February 10th, 2008

Survival of the Stablest?

A letter of mine is printed in the new, not yet online, issue of The New Individualist.  My letter is a reply to an article Roger Donway wrote about that free-wheeling, free-loving Romantic, Percy Shelley.  My letter mentions that Roger's viewpoint reminded me of Edmund Burke's Reflections on the Revolution in France.  Burke's essay is often considered to be the founding document of modern conservatism.

Roger's latest column, in this new issue, looks a bit like a reply to my letter.  He titles it "Reflections of a Tory Individualist," and makes a case that a free society will embrace a stable form of virtue:
If ever we get a free society, I believe, the morality of its citizens will most closely resemble the morality of the freest societies we have so far known: the morality of mid-nineteenth-century England and America, which is to say, Victorian morality.
Roger writes a good essay, but even I am not quite convinced, despite the fact that my current mode of life would stand up pretty well under those standards.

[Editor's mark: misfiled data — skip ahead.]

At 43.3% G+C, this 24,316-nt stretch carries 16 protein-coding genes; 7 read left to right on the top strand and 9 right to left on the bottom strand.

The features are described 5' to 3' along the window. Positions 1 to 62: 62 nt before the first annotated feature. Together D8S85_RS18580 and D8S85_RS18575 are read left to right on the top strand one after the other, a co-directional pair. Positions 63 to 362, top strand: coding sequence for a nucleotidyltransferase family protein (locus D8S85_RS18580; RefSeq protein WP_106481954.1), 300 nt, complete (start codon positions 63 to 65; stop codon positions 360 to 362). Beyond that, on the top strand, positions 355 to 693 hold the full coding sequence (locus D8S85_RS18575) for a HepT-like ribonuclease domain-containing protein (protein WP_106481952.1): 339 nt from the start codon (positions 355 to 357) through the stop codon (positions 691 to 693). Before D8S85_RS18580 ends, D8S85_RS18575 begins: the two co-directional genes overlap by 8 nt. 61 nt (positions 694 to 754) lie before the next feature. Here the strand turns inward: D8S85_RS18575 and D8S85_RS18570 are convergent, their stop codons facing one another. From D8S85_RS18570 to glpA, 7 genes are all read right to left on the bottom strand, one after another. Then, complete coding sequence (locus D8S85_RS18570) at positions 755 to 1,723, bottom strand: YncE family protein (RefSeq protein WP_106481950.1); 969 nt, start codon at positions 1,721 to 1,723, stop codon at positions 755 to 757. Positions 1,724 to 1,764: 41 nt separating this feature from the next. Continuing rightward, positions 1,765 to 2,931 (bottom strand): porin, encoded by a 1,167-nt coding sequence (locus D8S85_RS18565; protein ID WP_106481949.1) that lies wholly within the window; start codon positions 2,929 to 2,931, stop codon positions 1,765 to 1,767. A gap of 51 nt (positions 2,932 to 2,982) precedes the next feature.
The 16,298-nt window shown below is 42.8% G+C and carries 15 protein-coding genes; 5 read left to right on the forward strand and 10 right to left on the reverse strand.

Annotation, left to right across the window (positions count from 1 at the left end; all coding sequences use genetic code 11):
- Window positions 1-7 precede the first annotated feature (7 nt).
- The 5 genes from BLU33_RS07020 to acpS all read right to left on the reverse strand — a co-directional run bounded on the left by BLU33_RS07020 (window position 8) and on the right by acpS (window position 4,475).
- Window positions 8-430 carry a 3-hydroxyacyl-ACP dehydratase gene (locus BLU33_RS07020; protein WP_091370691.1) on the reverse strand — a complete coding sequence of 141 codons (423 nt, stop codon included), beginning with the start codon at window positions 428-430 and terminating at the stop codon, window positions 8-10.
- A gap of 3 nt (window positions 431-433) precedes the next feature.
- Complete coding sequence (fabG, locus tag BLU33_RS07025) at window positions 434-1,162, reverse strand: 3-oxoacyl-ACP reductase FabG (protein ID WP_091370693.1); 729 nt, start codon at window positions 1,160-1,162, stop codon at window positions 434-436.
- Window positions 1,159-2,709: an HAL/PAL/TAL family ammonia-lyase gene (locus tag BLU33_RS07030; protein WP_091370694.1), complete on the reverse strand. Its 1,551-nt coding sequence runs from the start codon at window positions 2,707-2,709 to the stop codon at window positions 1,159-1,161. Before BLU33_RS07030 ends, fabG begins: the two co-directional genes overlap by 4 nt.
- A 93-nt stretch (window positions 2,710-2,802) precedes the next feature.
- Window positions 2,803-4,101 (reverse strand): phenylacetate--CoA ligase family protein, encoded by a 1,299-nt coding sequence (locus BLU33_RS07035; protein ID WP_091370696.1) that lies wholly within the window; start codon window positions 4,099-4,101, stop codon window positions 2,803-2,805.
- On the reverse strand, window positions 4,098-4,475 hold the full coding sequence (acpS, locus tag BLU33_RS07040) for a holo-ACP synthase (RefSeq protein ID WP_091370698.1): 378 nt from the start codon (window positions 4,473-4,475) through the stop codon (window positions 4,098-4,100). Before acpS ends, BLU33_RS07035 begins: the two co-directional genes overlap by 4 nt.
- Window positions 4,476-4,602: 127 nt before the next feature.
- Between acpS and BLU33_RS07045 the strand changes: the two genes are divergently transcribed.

I'm trying but failing to work up euphoria
For morality under Victoria.

Alinsky's Legacy

Saul Alinsky was a Chicago "organizer" who was influential for his theories of how to effect change.

He may become more influential yet! Both of the major Democratic candidates are mentioned in the Wikipedia article about Alinsky:
Alinsky was the subject of Hillary Rodham's senior honors thesis at Wellesley College, "There Is Only The Fight...": An Analysis of the Alinsky Model. Rodham commented on Alinsky's "charm," but rejected grassroots community organizing as outdated. Once Hillary Rodham Clinton became First Lady of the United States, the thesis was suppressed by the White House for fear of being associated too closely with Alinsky's ideas.

Alinsky also had a significant influence on Barack Obama, who is a United States Senator and candidate for the 2008 Democratic presidential nomination. Obama particularly used Alinsky's techniques while participating in Chicago community organizations in the 1980s.
This essay by Kyle-Anne Shiver tries to cast the conflict between them as a fight between users of Alinsky's techniques.

Here is a summary of Alinsky's famous Rules for Radicals. I like #1 a lot:
Power is not only what you have, but what an opponent thinks you have. If your organization is small, hide your numbers in the dark and raise a din that will make everyone think you have many more people than you do.
Like a blowfish, puff up your appearance.
Let them believe you have countless adherents.